Scientific American Supplement, No. 443, June 28, 1884 eBook

This eBook from the Gutenberg Project consists of approximately 87 pages of information about Scientific American Supplement, No. 443, June 28, 1884.

4.  If the ratio falls below 3.6, stearic acid or resin has been used as the adulterant.

* * * * *

PHENOL IN THE STEM, LEAVES, AND CONES OF PINUS SYLVESTRIS.

A discovery bearing on the flora of the carboniferous epoch and the formation of petroleum.

By A.B.  Griffiths, Ph.D., F.C.S.  Membre de la Societe Chimique de Paris, Medallist in Chemistry and Botany, etc.

Having found, in small quantities, alcohols of the C_{n}H_{2n-7} series, last summer, in the stem, acicular leaves, and cones of Pinus sylvestris, I wish in this paper to say a few words on the subject.

First of all, I took a number of cones, cut them up into small pieces, and placed them in a large glass beaker, then nearly filled it with distilled water, and heated to about 80 deg.  C., keeping the decoction at this temperature for about half an hour, I occasionally stirred with a glass rod, and then allowed it to cool, and filtered.  This filtrate was then evaporated nearly to dryness, when a small quantity of six-sided prisms crystallized out, which subsequently were found to be the hydrate of phenol (C_{6}H_{5}Ho)_{2}H_{2}O.  Its melting point was found to be 17.2 deg.  C. Further, the crystals already referred to were dissolved in ether, and then allowed to evaporate, when long colorless needles were obtained, which, on being placed in a dry test tube and the tube placed in a water bath kept at 42 deg.  C., were found to melt; and on making a careful combustion analysis of these crystals, the following composition was obtained:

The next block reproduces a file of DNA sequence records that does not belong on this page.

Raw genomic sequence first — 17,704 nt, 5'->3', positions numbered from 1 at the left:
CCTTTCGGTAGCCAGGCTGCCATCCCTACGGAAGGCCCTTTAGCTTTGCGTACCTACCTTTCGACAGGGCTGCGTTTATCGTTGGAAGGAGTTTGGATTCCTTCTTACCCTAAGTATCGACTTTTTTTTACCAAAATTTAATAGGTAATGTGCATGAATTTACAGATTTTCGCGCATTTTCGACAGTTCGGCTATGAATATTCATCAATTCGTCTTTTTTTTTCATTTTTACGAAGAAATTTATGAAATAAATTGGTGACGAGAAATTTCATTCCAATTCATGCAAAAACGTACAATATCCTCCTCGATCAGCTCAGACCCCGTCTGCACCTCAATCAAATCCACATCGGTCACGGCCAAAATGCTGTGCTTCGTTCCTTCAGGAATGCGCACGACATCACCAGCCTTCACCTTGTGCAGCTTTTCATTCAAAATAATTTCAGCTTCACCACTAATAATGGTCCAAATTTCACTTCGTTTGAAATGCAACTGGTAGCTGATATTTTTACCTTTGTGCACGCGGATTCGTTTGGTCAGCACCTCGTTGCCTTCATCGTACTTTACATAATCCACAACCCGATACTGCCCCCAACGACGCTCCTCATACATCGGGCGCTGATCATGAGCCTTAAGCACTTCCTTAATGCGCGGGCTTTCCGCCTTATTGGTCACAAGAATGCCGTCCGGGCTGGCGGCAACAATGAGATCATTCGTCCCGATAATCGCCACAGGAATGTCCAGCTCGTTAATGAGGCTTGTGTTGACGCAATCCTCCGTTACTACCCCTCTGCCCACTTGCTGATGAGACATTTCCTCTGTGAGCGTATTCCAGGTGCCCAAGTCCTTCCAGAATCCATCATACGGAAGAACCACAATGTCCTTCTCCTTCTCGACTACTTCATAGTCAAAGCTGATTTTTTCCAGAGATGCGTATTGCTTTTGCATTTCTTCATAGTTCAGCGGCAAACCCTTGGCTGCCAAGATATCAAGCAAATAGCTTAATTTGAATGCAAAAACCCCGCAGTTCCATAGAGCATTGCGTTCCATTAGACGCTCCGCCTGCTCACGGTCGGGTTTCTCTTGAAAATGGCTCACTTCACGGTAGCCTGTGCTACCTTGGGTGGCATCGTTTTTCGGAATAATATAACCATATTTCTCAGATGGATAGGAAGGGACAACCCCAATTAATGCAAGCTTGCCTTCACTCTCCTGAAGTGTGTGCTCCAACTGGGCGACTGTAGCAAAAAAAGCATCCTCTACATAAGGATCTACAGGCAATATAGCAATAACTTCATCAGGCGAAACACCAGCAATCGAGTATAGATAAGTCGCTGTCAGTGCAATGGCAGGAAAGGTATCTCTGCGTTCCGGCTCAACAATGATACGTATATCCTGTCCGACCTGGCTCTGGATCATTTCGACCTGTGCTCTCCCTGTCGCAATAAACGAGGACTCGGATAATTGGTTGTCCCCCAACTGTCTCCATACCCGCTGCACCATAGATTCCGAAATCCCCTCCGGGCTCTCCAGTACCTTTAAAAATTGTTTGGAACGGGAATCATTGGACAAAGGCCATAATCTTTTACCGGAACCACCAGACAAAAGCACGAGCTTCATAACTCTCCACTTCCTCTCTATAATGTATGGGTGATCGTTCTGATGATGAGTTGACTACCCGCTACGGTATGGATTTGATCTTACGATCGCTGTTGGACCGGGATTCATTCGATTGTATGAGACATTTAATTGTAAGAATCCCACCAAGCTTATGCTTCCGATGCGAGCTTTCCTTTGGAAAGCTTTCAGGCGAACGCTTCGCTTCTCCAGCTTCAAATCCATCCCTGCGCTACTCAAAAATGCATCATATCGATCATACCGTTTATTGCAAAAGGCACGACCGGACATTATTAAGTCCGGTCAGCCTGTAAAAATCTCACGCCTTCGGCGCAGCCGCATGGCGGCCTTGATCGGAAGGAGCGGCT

Carbon 76.6
Hydrogen 6.4
Oxygen 17.0
-----
100.0

This gives C_{6}H_{6}O, which is the formula for phenol.

On dissolving some of these crystals in water (excess) and adding ferric chloride, a beautiful violet color was imparted to the solution.  To another aqueous solution of the crystals was added bromine water, and a white precipitate was obtained, consisting of tribromophenol.  An aqueous solution of the crystals immediately coagulated albumen.

All these reactions show that the phenol occurs in the free state in the cones of this plant.  In the same manner I treated the acicular leaves, and portions of the stem separately, both being previously cut up into small pieces, and from both I obtained phenol.

I have ascertained the relative amount of phenol in each part of the plant operated upon; by heating the stem with water at 80 deg.  C., and filtering, and repeating this operation until the aqueous filtrate gave no violet color with ferric chloride and no white precipitate with bromine water.

I found various quantities according to the age of the stem.  The older portions yielding as much as 0.1021 per cent, while the young portions only gave 0.0654 per cent.  The leaves yielding according to their age, 0.0936 and 0.0315 per cent.; and the cones also gave varying amounts, according to their maturity, the amounts varying between 0.0774 and 0.0293.

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Scientific American Supplement, No. 443, June 28, 1884 from Project Gutenberg. Public domain.
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